My grandfather taught me to never talk politics or religion in “polite company.” You probably heard the same from one of your grandparents. And you know what? It’s really good advice.
The political climate in our country has arguably never been this divisive. According to recent Pew research, nearly six-in-ten U.S. adults (59%) say they find political conversations with those they disagree with “stressful and frustrating,” up from 50% just a year ago.
Not engaging and enlightening. Stressful and frustrating.
No matter which side of the fence you’re on, you likely believe that you’re receiving credible information while your opponents are being manipulated by propaganda. When you start from that place — where you own the facts and the other person is a mere [fill in the blank: “snowflake libtard” or “bigoted troglodyte”] — where can a conversation go? Absolutely nowhere.
Which makes these conversations not just stressful and frustrating, but pointless. You’re not changing their mind. And they’re not changing yours.
Still, when Uncle Frank voices his opinion about vaccinations at the Thanksgiving table, or some Facebook connection (that you have no real connection with) posts about how the candidate you voted for is the worst thing that ever happened to this country, you can’t help but reply. You can’t help but tell them why they’re wrong. And why you’re right.
But … maybe you can help it.
Because we’re not as different as we may think. One thing we share, for example, is all that stress and frustration. And it’s making us increasingly unhappy.
More accurately: We’re making each other increasingly unhappy.
So, my holiday wish for ALL Americans is this:
Heed the advice of our elders. Disengage from political conversations in “polite company” (and that includes digital platforms, like social media and texts). And the next time a person from the other side makes a political point that gets your blood boiling, take a breath.
Then change the conversation. Say you’d rather not talk about that, but [insert thing you’d like to discuss, something the other person may find interesting/funny/etc.].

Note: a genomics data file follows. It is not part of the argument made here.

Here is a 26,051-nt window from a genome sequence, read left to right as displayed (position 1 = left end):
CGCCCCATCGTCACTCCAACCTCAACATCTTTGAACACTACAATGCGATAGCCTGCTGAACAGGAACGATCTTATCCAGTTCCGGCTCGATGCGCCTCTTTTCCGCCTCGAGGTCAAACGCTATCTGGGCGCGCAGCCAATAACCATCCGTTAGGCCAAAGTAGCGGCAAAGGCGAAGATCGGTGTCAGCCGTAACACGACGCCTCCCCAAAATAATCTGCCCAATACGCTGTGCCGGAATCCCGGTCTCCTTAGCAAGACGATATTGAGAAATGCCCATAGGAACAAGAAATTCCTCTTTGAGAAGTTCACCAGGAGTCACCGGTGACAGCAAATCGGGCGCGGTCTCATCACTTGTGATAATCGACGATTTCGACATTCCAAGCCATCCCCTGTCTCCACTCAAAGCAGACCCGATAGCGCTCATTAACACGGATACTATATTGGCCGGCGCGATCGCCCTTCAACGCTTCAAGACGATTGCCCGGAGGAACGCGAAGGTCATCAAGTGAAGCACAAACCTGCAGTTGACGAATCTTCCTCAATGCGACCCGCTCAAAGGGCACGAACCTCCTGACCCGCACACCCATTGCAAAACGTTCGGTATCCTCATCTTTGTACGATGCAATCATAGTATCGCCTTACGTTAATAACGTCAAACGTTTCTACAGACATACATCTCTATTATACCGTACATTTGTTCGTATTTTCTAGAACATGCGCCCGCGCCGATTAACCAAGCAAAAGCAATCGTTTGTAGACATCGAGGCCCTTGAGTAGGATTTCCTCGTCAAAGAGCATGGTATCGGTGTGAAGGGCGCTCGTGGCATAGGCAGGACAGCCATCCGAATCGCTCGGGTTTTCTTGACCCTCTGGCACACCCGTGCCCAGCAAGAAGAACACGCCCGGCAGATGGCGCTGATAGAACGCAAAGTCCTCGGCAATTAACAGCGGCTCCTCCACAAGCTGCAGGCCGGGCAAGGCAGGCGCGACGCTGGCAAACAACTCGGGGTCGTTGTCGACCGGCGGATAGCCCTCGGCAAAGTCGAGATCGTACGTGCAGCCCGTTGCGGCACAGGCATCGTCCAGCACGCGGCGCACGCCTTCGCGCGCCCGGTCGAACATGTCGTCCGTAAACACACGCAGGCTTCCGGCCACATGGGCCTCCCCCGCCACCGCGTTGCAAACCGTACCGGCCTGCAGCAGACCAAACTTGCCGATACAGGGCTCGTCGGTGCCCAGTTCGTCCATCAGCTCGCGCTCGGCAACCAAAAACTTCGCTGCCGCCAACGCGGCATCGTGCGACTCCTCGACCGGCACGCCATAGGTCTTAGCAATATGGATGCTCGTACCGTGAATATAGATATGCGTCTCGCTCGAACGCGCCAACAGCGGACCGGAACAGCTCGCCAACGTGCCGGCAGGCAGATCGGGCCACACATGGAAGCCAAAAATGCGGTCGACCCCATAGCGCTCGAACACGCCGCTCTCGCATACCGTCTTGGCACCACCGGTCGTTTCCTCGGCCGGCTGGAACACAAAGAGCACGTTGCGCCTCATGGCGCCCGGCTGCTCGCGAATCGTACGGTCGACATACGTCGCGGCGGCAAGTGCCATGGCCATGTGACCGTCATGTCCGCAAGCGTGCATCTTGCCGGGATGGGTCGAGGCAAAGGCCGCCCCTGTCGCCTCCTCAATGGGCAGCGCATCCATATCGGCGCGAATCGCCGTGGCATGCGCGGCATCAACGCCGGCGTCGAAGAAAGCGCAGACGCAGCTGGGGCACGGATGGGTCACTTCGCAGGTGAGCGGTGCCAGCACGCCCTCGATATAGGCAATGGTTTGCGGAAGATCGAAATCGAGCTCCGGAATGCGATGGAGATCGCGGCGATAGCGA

Put a flower in their gun barrel. Flatten acrimony with kindness.
It’s become a cliché of late, but there really is more that unites us than divides us. We all care deeply about our families and friends. We worry about our children (on one side) and our parents (on the other). We long for things we’ll never have. We try to remind ourselves to be more thankful for the things we do have. We’re afraid to die. Yet we feel most alive when we’re excited about something new, or proud of something we accomplished, or feel the loving embrace (literally or metaphorically) of another person.
In the simplest terms: We all share what it is to be human.
John Lennon, who (ironically) was shot and killed on this day in 1980, told us that all we need is love. That’s perhaps a bit reductive. But, in a larger sense, it’s kind of true — isn’t it? That thing Pop Pop taught me about how to act in “polite company” was a lesson in kindness and humility. An implicit reminder that I don’t know everything. And even if I did, what good comes from attacking someone with it? Ours is a wounded nation. And kindness — love — heals a lot more effectively than being right.
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